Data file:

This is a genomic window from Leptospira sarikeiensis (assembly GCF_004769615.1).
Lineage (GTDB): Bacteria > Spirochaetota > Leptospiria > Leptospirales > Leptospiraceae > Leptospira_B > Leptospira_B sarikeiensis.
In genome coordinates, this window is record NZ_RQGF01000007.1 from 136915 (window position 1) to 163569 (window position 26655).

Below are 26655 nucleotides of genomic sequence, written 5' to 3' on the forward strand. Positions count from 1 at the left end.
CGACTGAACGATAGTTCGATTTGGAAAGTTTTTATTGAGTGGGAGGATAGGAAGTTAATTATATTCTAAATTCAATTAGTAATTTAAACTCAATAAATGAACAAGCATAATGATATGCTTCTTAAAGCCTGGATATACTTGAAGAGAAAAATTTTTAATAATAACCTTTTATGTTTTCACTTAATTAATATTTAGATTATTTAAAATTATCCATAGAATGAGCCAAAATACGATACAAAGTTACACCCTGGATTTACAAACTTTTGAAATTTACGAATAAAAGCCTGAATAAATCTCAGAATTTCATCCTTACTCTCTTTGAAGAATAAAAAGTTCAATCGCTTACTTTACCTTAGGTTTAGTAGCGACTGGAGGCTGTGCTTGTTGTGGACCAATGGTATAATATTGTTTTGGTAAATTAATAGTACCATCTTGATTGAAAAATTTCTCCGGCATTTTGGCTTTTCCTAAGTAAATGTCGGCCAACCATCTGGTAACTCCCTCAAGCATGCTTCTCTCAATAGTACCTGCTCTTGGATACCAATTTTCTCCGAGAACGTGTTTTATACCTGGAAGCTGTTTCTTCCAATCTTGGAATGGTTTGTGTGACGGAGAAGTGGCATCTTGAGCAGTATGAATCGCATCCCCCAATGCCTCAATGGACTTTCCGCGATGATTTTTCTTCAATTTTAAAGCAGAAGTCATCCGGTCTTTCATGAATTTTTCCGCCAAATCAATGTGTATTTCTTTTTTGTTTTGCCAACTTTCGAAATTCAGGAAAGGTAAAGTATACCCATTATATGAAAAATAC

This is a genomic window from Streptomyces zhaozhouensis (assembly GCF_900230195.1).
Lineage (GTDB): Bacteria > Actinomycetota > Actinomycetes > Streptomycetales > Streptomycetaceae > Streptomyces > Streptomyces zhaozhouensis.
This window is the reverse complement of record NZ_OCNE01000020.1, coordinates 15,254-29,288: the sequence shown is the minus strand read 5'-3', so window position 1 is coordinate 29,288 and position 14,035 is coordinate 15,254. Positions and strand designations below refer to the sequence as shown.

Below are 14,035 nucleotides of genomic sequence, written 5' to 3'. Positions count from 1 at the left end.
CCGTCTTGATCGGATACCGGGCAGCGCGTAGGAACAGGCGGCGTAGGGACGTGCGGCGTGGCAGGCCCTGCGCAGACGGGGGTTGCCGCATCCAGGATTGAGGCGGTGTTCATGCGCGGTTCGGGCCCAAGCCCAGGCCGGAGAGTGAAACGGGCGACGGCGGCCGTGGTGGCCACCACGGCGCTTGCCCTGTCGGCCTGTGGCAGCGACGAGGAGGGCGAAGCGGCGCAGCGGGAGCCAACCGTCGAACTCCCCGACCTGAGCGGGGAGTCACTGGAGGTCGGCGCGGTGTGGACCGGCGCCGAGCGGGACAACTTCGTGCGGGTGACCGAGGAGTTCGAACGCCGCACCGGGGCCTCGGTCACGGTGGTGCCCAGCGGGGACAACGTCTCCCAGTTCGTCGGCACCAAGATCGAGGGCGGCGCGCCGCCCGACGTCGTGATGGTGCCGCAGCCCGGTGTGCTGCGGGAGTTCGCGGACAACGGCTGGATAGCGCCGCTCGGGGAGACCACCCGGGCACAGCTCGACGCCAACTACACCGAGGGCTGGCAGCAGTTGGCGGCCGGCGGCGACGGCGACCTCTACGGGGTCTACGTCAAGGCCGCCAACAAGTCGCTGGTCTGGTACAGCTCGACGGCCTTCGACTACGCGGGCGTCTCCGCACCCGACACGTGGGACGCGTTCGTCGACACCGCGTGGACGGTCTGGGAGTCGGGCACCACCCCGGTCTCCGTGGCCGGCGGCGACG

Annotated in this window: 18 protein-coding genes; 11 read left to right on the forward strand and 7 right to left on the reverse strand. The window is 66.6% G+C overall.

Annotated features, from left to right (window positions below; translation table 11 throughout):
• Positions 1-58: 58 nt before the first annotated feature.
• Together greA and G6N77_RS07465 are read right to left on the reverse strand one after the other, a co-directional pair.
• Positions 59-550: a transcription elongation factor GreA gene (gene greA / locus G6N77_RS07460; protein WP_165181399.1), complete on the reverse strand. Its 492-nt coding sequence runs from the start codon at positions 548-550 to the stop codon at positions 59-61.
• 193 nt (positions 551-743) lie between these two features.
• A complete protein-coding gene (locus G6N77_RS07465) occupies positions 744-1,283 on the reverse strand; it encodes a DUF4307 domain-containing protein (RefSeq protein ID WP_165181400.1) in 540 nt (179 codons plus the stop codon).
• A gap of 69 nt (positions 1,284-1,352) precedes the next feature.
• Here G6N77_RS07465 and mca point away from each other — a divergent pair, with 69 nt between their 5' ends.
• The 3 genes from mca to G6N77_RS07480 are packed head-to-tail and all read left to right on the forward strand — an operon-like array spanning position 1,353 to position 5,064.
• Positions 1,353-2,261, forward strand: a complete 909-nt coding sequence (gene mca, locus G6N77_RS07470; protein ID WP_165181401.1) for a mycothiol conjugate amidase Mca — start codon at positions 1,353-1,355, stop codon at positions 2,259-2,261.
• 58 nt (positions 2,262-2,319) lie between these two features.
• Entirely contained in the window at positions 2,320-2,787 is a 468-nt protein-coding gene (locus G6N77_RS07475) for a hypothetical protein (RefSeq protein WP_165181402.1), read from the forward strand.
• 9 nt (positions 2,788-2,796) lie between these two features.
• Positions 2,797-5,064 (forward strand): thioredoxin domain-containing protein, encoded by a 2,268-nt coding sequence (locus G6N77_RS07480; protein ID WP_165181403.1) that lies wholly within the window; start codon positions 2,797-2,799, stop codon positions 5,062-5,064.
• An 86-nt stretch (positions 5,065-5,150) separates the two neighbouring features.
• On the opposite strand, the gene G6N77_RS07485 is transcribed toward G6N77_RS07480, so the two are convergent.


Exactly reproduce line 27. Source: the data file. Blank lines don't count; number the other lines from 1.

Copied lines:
• On the opposite strand, the gene G6N77_RS07485 is transcribed toward G6N77_RS07480, so the two are convergent.